[Samba] Re: How Samba let us down
jay at jayts.cx
Wed Oct 23 20:01:01 GMT 2002
On Wed, Oct 23, 2002 at 02:34:28PM -0500, Esh, Andrew wrote:
> We regularly do large file Copy-Paste tests with files between 30G and 60G.
> We have yet to see a problem.
> Tricord's market is Network Attached Storage, and our product is a file
> system. Samba is the main interface between our market and our file system.
> We spend a lot of time making sure the data that goes through Samba and into
> our file system comes back out in the same shape it went in. We have a whole
> department devoted to that purpose. Trust me, we'd notice if there was a
> problem. :)
Ok, that's interesting, and convincing in a limited way. Now I'm very
sure that your company's products work well -- that is, Samba is not
messing anything up running on the hardware/software in your products,
with the way you have Samba configured on them.
But, what about "everything else"? There are over 300 Samba configuration
parameters, each of which can be at least boolean, and may have many
possible settings. Combine that with all the possible architectures
Samba can run on (hardware and OSs), and all the network configurations,
and such. We're way beyond "Rubik's Cube" levels of complexity here!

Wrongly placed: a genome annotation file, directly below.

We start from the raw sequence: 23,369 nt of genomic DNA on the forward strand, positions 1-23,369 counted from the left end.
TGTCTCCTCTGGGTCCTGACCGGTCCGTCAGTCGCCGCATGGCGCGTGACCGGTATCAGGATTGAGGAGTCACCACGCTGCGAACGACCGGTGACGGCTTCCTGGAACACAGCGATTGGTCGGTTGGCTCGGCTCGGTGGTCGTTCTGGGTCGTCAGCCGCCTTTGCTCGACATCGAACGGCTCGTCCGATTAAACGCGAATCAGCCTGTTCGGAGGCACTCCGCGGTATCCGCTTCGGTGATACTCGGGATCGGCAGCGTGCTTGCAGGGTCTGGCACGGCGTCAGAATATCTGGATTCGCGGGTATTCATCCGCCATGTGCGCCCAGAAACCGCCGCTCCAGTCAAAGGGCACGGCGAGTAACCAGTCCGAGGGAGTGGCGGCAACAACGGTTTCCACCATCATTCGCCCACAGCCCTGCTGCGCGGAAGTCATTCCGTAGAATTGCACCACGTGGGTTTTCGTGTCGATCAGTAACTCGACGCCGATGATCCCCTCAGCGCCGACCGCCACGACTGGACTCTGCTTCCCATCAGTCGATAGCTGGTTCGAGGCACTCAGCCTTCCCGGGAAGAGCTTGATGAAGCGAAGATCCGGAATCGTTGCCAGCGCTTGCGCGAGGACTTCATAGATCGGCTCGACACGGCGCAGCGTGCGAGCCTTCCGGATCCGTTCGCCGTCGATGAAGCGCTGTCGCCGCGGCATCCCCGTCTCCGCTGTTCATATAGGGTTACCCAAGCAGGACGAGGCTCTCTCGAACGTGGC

There is absolutely no way I'm going to believe anyone's tested every
possible configuration. The most you can do is test for what you think
is most likely to be a problem, while choosing to completely ignore
other possibilities. I'm not saying that's wrong; on the contrary,
there's simply no way to avoid it!
I can easily believe that the Samba Team knows of no possible ways
in which Samba can corrupt data, but my way of dealing with reality
is more to admit that "things can happen" and be open to reports,
rather than to maintain an "attitude" and try to squash any reports
that would suggest otherwise.
I'm a little surprised at how quickly Samba Team members jumped
on what I wrote, even though I was not actually maintaining that
Samba corrupted data!
You can take this as a philosophical meandering if you please. ;)
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